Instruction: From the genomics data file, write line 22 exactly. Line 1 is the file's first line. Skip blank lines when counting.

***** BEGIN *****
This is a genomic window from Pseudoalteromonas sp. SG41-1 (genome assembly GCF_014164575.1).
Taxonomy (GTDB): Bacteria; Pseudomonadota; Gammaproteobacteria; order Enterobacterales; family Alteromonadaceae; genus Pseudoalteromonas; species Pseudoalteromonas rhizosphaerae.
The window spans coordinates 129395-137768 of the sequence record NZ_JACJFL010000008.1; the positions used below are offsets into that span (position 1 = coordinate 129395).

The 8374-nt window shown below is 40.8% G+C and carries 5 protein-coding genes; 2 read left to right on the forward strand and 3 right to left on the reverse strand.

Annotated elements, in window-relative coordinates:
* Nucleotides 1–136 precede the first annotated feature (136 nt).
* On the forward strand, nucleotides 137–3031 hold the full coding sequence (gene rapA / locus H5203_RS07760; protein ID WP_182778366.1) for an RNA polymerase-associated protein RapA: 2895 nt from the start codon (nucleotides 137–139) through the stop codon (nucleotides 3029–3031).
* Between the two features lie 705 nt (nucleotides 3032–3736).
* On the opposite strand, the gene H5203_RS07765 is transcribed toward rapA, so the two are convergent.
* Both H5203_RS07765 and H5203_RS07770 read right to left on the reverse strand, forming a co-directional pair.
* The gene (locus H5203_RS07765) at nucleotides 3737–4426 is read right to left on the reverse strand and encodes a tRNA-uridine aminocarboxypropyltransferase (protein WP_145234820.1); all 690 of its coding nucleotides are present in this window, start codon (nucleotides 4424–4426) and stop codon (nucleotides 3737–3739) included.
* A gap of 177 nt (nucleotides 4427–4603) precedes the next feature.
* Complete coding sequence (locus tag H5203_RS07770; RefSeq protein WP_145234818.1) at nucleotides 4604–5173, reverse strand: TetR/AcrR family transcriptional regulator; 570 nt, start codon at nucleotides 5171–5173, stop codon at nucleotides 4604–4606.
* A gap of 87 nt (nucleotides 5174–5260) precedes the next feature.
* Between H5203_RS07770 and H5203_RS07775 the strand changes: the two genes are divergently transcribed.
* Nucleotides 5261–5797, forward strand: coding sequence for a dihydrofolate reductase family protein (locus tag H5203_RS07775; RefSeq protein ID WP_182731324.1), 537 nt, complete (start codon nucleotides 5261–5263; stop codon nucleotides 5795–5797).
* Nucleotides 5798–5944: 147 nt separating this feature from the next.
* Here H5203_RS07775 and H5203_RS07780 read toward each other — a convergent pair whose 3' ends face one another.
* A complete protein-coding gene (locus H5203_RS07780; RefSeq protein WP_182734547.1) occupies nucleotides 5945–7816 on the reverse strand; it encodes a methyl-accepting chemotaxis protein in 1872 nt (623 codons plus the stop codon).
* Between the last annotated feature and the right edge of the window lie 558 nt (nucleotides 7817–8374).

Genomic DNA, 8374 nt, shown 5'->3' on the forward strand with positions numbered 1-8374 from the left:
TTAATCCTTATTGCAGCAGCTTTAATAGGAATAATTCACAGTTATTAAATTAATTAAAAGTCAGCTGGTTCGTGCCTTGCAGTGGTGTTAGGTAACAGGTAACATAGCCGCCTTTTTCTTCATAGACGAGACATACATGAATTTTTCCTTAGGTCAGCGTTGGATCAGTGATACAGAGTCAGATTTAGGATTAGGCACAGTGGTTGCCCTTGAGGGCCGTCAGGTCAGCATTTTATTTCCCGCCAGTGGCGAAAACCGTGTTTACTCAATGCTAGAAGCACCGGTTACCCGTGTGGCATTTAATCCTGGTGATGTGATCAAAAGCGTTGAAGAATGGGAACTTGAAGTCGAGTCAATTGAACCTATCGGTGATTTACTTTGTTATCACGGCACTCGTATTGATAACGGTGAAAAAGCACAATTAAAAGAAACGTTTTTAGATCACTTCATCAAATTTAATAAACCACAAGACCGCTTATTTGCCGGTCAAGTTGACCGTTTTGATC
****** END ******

TTAATCCTTATTGCAGCAGCTTTAATAGGAATAATTCACAGTTATTAAATTAATTAAAAGTCAGCTGGTTCGTGCCTTGCAGTGGTGTTAGGTAACAGGTAACATAGCCGCCTTTTTCTTCATAGACGAGACATACATGAATTTTTCCTTAGGTCAGCGTTGGATCAGTGATACAGAGTCAGATTTAGGATTAGGCACAGTGGTTGCCCTTGAGGGCCGTCAGGTCAGCATTTTATTTCCCGCCAGTGGCGAAAACCGTGTTTACTCAATGCTAGAAGCACCGGTTACCCGTGTGGCATTTAATCCTGGTGATGTGATCAAAAGCGTTGAAGAATGGGAACTTGAAGTCGAGTCAATTGAACCTATCGGTGATTTACTTTGTTATCACGGCACTCGTATTGATAACGGTGAAAAAGCACAATTAAAAGAAACGTTTTTAGATCACTTCATCAAATTTAATAAACCACAAGACCGCTTATTTGCCGGTCAAGTTGACCGTTTTGATC